The UltraViolet has long adhered to a policy of quote checks. During every production cycle, we email the faculty members who have been interviewed for articles to confirm their quotes with them. Although I do not object to ensuring that we report quotes accurately, I think it is unethical to give anyone, including teachers and administrators, the opportunity to retroactively alter or redact statements that they made on record.
The practice of quote approval has been rejected by all major news sources because it grants sources too much control over the content of articles. In June 2012, the New York Times revealed that it allowed sources on political campaigns to change their quotes after interviews, not only to make the sources’ syntax seem more polished, but also to revise the information and opinions that they had provided. The Times’s decision to quote-check was met with so much backlash from the journalism community that the paper repealed the policy in Sept. 2012. The paper’s critics claimed that the Times’s policy of quote-checking violated the standards of journalistic integrity, which dictate that sources should not be able to influence the angle of an article by revising their quotes to make them seem less controversial.
The primary justification for quote checks, one that the UV has used for the past three years, is that the practice ensures that we do not misquote the faculty or staff. However, if we hope to adhere to the same standards of behavior that guide professional publications, we must be confident in our ability to quote people precisely without depending on them to correct us.
Additionally, the UV has recently encountered ethical issues that have made this change even more important. In a few previous issues, faculty members have requested that we change not just the syntax, but also the content of their quotes. Most publications do not allow quotes to be polished so that the speaker sounds more articulate, and neither should the UV, but permitting sources to alter the opinions that they expressed is a clear violation of our commitment to accurate and honorable reporting.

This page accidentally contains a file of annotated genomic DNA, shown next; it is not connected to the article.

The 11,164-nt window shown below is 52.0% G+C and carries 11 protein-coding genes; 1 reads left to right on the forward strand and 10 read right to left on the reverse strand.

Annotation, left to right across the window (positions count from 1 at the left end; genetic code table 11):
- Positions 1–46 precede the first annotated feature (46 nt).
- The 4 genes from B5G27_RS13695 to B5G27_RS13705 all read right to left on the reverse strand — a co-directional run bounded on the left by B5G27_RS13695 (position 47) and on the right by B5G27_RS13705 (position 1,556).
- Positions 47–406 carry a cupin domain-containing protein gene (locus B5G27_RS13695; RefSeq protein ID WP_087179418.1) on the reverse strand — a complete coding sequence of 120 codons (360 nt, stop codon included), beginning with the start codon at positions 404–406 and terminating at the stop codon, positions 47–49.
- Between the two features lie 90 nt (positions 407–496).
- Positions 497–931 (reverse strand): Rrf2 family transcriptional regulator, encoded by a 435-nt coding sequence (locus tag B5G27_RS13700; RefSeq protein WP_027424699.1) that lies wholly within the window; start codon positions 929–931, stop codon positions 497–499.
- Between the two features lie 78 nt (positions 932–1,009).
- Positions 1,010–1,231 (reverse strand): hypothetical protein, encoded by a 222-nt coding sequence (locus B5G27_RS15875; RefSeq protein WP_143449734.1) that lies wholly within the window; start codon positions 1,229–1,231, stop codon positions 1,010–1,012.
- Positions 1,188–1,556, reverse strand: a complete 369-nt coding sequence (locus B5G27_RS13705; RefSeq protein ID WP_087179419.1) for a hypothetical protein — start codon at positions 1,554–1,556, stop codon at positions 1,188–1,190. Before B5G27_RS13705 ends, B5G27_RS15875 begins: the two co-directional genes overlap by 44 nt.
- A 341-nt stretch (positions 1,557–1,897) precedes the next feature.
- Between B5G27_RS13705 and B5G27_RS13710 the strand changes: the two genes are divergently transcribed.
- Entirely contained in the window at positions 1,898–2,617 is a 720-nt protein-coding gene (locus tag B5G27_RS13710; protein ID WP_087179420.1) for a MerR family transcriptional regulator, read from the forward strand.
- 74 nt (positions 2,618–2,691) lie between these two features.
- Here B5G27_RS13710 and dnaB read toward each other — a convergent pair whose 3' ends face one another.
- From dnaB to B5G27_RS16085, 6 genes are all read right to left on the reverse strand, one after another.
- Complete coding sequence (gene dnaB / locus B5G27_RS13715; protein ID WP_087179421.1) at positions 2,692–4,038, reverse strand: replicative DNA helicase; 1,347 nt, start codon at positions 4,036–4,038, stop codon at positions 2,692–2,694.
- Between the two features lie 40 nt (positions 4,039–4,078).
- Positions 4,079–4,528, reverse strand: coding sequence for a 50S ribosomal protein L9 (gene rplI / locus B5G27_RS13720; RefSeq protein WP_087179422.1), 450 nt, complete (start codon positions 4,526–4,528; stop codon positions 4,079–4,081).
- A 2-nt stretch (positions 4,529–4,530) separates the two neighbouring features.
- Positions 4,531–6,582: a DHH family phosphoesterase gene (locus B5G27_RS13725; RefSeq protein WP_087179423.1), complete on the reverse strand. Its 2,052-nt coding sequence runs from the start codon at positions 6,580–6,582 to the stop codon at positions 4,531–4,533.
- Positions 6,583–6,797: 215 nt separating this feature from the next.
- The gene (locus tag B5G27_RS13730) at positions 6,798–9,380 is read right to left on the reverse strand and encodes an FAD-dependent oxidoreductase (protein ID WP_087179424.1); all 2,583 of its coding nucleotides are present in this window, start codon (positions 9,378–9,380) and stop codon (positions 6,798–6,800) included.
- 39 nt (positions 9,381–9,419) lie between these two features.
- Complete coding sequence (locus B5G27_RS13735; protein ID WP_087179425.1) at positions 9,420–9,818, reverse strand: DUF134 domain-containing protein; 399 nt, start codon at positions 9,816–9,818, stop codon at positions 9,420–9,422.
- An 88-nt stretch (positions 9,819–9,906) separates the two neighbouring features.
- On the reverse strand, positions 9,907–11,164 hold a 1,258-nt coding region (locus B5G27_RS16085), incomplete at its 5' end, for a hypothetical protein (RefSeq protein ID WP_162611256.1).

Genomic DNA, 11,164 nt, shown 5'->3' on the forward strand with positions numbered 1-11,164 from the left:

I recommend that the UV mandate all reporters to record and save their interviews if their sources permit it; in this way, we can review quotes prior to publication without compromising our integrity. If a member of the faculty believes that we have misquoted him or her, he or she can ask to listen to the recording, and if we have indeed been inaccurate, I will correct it in this column or issue an official statement on the website.
If we must continue to quote check, faculty should be able to either allow us to publish their quotes or withdraw them entirely, but not to alter the opinions that they expressed. I believe that by adhering to these guidelines, we will be able to more adequately fulfill our mission statement, part of which is “demonstrating ethical and objective news reporting.”